We would note that the finalization of an agreement will also be subject to the satisfaction of the following conditions:

The central government’s domestic debt – defined as debt governed by local law – is reorganized in a manner that both ensures debt sustainability and safeguards financial stability.

Assuming that annual gross financing needs should not exceed 13% of GDP in the period between 2027 and 2032, whilst allowing for central government annual foreign currency debt service to reach 4.5% of GDP in every year between 2027 and 2032, domestic gross financing should therefore be limited at 8.5% of GDP for the period 2027-2032.

While we recognize that the determination of the economic assumptions underpinning the IMF Programme Targets is ultimately the responsibility of the IMF and that the overall design of the IMF Programme is one that is negotiated between the IMF and Sri Lanka, it is nevertheless important that the Bondholder Group has the opportunity to express its views on both the economic assumptions underpinning these IMF Programme Targets and the adequacy and feasibility of the adjustment efforts contemplated under the IMF Programme.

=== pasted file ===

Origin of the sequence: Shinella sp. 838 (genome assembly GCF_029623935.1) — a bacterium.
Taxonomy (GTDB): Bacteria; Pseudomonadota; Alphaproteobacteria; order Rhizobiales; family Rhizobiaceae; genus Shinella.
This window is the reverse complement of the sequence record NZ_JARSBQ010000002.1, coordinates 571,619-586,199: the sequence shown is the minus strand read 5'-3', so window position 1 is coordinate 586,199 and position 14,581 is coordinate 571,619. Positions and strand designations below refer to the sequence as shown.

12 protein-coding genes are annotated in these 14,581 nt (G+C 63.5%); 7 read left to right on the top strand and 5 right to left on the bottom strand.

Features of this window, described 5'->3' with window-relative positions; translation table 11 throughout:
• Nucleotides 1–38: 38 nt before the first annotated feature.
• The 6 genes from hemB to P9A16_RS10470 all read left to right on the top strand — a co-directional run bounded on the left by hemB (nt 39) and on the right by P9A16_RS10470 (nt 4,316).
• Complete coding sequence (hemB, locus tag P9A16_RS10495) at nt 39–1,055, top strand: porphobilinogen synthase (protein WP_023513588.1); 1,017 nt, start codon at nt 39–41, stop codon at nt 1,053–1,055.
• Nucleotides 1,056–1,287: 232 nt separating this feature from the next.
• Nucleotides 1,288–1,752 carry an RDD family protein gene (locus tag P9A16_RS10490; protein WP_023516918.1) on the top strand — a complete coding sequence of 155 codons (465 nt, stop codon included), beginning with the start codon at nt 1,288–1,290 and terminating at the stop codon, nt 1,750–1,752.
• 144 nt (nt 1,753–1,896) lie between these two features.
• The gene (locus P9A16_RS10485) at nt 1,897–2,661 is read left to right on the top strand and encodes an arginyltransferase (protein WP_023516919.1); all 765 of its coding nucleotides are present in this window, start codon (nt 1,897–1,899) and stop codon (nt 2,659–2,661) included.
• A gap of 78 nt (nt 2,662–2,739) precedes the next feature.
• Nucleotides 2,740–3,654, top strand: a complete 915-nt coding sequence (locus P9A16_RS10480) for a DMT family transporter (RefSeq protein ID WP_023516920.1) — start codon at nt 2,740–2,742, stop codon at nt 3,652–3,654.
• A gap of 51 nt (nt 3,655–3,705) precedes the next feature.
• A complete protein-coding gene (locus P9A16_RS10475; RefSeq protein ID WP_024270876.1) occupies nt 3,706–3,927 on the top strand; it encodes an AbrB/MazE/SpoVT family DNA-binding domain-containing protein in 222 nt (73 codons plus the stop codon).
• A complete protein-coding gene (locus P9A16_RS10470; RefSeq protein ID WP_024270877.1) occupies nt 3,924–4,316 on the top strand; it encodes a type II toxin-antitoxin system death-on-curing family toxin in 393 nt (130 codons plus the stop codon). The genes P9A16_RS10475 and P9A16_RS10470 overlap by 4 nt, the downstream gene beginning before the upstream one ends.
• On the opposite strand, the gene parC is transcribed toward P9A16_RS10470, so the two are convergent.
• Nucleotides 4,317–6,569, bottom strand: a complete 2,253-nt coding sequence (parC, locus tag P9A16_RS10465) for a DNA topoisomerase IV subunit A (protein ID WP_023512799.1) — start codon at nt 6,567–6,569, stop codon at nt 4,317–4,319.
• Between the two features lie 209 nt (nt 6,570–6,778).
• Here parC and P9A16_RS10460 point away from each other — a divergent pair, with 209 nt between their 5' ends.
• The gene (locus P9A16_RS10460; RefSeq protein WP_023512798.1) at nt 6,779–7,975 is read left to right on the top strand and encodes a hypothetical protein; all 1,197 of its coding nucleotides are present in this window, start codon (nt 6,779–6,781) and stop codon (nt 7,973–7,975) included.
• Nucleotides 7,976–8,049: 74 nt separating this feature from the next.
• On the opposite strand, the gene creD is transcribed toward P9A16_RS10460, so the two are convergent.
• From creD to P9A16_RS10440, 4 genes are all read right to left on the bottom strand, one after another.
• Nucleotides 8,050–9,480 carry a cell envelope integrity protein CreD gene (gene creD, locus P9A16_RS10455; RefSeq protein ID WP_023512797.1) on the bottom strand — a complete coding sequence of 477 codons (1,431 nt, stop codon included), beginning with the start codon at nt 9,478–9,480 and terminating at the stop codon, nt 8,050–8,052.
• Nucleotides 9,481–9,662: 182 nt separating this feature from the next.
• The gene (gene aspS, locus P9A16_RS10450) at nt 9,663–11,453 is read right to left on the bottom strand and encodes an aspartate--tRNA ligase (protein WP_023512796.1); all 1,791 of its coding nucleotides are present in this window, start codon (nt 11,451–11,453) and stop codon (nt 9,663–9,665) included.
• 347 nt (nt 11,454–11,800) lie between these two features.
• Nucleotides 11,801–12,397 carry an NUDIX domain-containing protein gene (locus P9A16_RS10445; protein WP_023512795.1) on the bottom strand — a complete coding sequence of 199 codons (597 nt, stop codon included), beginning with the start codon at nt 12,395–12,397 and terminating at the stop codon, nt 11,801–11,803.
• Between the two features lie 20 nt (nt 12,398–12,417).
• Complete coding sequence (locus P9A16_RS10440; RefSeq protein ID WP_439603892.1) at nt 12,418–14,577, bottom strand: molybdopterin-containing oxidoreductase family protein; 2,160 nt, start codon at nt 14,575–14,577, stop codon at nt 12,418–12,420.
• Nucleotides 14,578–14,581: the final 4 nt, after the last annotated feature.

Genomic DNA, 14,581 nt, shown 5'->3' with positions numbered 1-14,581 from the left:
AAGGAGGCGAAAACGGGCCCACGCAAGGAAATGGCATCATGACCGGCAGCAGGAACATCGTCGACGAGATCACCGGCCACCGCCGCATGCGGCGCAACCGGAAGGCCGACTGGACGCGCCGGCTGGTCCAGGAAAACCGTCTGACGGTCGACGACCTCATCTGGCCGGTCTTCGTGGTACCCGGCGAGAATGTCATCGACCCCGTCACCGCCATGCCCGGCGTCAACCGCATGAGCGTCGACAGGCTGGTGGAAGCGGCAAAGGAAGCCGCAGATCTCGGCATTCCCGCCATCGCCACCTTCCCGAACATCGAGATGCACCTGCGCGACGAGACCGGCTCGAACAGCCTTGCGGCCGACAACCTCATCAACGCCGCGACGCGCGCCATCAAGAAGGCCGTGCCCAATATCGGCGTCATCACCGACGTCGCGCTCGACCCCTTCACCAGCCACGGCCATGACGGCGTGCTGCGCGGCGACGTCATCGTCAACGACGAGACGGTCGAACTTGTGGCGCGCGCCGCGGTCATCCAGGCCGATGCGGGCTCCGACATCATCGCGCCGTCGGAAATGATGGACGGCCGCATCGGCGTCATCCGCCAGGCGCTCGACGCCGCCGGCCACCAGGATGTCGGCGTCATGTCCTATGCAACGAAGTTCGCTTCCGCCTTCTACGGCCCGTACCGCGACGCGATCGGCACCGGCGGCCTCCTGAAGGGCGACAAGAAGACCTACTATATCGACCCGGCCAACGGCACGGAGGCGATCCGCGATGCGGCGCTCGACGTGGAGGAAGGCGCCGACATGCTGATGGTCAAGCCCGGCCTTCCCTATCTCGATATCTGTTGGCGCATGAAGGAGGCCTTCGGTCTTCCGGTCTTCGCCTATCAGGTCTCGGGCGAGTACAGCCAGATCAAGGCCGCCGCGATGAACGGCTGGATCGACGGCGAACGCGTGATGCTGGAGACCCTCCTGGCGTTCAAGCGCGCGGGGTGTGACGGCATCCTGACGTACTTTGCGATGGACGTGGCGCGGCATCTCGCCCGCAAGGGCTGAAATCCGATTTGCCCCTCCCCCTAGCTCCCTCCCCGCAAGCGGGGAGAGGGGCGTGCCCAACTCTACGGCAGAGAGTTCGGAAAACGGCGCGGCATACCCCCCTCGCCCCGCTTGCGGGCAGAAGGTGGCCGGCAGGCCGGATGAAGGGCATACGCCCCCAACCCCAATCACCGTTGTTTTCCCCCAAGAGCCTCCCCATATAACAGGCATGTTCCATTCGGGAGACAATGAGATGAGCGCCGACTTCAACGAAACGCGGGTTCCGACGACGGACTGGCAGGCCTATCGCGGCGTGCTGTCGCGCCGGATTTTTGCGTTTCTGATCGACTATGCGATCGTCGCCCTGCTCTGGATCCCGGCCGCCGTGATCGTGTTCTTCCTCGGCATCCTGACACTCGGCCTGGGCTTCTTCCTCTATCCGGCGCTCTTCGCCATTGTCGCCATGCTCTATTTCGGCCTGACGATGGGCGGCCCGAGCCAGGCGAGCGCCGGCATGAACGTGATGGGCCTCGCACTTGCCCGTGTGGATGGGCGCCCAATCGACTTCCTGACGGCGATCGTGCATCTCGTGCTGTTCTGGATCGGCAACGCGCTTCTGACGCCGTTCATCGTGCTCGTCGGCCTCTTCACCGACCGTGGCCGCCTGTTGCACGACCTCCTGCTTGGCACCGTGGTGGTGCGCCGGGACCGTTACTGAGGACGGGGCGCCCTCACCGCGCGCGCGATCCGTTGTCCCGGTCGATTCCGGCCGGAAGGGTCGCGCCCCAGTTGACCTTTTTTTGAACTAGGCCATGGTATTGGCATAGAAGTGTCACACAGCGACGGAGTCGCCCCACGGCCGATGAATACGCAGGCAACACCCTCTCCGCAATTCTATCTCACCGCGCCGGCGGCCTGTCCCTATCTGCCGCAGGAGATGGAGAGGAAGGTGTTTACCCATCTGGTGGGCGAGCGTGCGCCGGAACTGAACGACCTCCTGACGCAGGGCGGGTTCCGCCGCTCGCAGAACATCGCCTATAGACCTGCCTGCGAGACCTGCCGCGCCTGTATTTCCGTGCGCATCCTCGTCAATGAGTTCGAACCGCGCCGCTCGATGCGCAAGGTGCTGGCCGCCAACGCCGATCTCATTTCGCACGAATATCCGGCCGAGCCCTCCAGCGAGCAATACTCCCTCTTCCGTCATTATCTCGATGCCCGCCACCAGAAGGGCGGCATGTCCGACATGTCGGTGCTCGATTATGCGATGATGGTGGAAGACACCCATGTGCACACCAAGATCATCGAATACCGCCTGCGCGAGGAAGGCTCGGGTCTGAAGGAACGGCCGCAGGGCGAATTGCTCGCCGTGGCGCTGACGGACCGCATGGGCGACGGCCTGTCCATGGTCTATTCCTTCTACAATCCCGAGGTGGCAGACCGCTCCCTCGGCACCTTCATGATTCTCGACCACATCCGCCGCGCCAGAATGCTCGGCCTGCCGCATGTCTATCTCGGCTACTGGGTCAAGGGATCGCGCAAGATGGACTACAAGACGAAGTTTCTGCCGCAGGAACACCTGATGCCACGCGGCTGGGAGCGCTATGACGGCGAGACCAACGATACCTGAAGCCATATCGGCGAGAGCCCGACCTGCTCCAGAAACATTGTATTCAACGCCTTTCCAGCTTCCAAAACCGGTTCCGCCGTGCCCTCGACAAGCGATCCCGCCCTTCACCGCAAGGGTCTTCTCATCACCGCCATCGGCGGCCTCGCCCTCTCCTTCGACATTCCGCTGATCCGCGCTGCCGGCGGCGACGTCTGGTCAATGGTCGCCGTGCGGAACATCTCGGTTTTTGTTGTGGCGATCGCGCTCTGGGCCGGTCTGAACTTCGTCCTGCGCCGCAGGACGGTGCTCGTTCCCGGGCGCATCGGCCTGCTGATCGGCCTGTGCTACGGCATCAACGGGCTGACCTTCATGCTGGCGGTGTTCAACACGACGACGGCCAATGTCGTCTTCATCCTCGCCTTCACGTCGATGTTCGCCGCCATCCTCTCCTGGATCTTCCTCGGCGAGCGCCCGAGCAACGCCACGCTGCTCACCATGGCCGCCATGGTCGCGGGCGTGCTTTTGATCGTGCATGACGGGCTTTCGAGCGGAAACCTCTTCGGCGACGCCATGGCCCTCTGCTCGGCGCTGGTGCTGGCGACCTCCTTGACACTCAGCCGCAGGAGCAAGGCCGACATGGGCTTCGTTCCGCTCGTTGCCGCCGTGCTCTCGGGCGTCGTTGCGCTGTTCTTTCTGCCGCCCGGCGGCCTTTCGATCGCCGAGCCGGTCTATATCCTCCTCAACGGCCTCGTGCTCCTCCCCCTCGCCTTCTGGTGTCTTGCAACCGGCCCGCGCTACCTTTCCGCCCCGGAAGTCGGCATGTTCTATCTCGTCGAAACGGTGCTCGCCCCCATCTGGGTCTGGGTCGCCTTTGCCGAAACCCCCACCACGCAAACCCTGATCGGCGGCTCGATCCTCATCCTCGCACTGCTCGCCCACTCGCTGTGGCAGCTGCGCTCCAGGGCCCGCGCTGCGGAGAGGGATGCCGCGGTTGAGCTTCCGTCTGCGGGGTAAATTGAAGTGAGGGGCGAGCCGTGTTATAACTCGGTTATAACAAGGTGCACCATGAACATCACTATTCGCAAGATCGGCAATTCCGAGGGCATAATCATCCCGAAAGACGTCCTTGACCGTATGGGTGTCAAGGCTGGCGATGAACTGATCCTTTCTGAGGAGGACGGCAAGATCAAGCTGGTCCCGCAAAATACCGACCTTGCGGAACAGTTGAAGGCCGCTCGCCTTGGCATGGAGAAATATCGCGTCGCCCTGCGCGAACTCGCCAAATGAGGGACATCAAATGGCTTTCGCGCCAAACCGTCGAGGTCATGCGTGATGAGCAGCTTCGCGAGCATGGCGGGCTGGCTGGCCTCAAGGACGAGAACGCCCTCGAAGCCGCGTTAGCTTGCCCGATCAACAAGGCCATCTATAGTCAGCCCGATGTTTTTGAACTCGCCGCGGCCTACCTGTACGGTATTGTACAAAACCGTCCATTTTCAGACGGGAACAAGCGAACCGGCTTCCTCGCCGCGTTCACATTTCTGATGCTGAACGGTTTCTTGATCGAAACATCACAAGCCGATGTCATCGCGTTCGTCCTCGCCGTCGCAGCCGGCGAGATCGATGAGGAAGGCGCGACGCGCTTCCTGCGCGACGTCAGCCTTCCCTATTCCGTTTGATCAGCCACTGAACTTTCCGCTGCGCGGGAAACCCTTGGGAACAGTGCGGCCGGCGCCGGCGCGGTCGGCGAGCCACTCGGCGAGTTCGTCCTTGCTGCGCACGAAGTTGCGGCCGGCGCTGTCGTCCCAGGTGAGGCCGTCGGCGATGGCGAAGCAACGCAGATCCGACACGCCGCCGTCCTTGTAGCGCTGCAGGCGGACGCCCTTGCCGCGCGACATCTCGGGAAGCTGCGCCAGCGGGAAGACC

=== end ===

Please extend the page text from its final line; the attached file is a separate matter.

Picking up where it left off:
When considering any restructuring proposal that is made to the Bondholder Group, it is the Bondholder Group’s intention to take into consideration the extent to which the economic assumptions and the adjustment efforts are consistent with these views.

Recognizing the important commitments made by India in the India Letter, the Sri Lankan authorities will apply the principle of comparable treatment in respect of the debt relief requested and obtained from all their remaining official bilateral creditors.